Thursday

A quick word about passwords

Considering the latest swath of phishing and account hijacking on Twitter, I thought I'd post this reminder. If you have a strong password, hackers will pass by your account and attempt to hack an easier target.

Picking a good password is not as thought-free (but is twice as important) as it may seem. Whoever has your password can (in effect) "be you" anywhere on the web — posting comments, sending spam, and leaving dangerous feedback for others. Basically, such an impostor can ruin your online reputation — and possibly cause you serious financial grief.

With any online password, you should follow these common-sense rules to protect your privacy:
  • Don't pick anything too obvious, such as your birthday, your first name, or your Social Security number. (Hint: If it's too easy to remember, it's probably too easy to crack.)
  • Make things tough on the bad guys — combine numbers and letters and create nonsensical words.Use upper and lower cases.
  • Don't give out your password to anyone — it's like giving away the keys to the front door of your house.
  • If you even suspect someone has your password, immediately change it 
  • Change your password every few months just to be on the safe side.

Monday

Update after talking to Google RE: Buzz

It seems my last post created quite a stir. Today I got an email from Google Buzz Communications. It seems that no one at Google Buzz team had considered that the profile part of the Google Profile was what should show as a default. It took me quite a while, along with a description of how I use my Google Profile (as my online business card) to show it's importance. Finally my words "It's called Google Profile, so shouldn't the Profile show as default? Otherwise it's Marsha Collier's Google Buzz page" did the trick. Google said "they would consider the suggestion."

I don't want to sound paranoid (or maybe I've read too much George Orwell), and I don't want Google to pull the plug on any of the fine services of theirs that I use (like this blog). I would like to reiterate the following:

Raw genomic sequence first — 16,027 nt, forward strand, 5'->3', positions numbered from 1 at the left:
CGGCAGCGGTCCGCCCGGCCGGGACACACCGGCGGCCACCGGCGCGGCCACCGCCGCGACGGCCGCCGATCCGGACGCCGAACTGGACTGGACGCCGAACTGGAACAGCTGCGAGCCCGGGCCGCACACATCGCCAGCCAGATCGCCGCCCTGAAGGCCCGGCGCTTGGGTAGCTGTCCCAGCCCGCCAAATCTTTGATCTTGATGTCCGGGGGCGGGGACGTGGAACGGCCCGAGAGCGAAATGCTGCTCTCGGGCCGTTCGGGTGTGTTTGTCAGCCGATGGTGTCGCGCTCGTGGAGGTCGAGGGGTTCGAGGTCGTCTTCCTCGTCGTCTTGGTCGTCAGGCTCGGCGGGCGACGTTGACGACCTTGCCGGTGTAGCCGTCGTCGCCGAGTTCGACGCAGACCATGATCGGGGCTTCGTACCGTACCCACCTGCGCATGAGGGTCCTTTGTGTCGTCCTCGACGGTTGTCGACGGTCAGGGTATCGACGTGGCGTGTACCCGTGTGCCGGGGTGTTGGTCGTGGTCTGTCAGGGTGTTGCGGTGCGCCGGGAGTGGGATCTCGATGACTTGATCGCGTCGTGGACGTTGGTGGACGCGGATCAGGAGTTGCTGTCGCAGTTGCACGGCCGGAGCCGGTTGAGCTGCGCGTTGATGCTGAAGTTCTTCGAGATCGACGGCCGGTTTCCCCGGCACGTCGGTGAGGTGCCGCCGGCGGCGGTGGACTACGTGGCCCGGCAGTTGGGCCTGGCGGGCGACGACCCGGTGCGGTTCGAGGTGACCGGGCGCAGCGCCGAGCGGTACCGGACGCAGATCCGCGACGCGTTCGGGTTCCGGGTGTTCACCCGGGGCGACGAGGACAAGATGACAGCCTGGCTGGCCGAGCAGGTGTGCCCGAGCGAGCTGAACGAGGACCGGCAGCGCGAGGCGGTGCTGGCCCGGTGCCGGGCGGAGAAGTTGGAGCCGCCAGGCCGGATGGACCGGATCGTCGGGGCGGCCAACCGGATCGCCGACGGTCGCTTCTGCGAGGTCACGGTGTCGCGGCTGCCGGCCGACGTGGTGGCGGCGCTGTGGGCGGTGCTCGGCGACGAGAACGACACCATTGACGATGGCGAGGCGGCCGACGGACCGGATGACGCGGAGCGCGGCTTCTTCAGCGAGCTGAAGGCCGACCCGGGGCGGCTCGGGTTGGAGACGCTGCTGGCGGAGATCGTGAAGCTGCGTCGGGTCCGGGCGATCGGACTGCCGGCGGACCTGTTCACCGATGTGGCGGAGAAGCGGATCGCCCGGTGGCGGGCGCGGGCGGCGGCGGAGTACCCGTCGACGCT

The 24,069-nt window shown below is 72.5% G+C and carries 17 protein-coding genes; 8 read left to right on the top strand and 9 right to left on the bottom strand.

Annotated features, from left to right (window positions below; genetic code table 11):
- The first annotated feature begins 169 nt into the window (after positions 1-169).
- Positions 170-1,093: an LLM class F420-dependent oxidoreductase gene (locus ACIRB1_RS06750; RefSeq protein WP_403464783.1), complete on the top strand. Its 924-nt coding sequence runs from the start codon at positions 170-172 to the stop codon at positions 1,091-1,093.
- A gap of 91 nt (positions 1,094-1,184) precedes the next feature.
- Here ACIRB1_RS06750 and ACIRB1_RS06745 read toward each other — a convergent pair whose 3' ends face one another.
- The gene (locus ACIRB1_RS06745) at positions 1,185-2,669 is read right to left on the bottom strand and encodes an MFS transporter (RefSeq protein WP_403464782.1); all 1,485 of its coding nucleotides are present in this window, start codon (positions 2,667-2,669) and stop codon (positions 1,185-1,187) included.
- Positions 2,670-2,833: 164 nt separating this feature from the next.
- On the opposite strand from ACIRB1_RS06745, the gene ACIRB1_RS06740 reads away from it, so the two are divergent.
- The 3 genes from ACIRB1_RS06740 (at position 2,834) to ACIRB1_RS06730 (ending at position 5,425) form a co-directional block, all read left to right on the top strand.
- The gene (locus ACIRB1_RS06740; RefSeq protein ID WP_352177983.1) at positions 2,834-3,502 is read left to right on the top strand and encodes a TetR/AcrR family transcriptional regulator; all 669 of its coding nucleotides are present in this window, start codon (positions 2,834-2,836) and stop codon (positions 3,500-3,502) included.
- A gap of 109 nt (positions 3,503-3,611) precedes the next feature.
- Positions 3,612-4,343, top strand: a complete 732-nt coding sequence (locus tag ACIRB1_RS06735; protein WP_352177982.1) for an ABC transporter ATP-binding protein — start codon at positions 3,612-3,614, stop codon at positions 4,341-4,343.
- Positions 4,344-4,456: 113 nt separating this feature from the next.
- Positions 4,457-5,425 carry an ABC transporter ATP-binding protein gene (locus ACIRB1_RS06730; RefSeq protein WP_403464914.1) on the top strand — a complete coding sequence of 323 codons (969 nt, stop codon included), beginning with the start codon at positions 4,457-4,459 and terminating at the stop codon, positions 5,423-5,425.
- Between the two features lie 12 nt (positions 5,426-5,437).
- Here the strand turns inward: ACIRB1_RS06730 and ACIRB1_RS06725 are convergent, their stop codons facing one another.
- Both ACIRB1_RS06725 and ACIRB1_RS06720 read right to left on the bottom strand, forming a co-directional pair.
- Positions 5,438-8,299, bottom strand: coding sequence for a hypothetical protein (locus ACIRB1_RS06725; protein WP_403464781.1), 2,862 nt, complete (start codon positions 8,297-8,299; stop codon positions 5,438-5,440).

• You can have a Google Profile without Google Buzz
  • You have to disconnect any of the social media sites you have connected to it (via Buzz in Gmail) 
  • You have to disable Google Buzz in your Gmail (via the Buzz tab in Gmail Settings)
... but since you're not sharing any items, or using Buzz, this is effectively meaningless. 

Saturday

Disable Google Buzz and Lose your Google Profile ??

Of all the issues I've had with Google, this could be the icing on the cake. I'm not happy with Google Buzz. I hate getting emails from Google Buzz with my Tweets. What put me over the edge?

I went to my Google profile (I had my personal URL ported there so that when anyone looked for MarshaCollier.com, they'd get my profile). When I opened the profile I saw that Google Buzz had invaded the entire page! There was another tab that's now entitled ABOUT ME as a secondary option. The About Me tab revealed my original Google profile. Now seriously? Who cares about going to that page and seeing my Google Buzz?

It's a PROFILE, Google, get it? Not my new social media arm. It looks as bad a Friendfeed! I clicked to edit my profile in the hopes that I could change the default. To have the About Me page appear when the prolfile was opened. No such luck. There was no such option.

There was an option to disable Google Buzz. Luckily I read it before I clicked "This will disable Google Buzz integration in Gmail and delete your Google profile and Buzz posts. It will also disconnect any connected sites and unfollow you from anyone you are following."

Seriously? If I don't like Google Buzz you'll take a away my profile? Not cool. Not cool at all.

Friday

This Week in Twitter Live Broadcast

Today I had a great time down at Mahalo headquarters doing a live webcast, This Week in Twitter. It's a new entertaining (and funny) show where you can get practical advice and news on what's new (and what's hot) on Twitter.

We talked about connecting with your audience as well as the latest trends, news and ways to find your own voice on Twitter. I also gave Lon a little advice on how to find deals on eBay. If you have some time, please give the show a look (or at least a listen) - I think you'll enjoy it.


I really enjoyed participating and it was nice to talk Twitter with some very smart people using more than 140 characters. Thank you Lon Harris, Mike Bracco and Mark Jeffrey.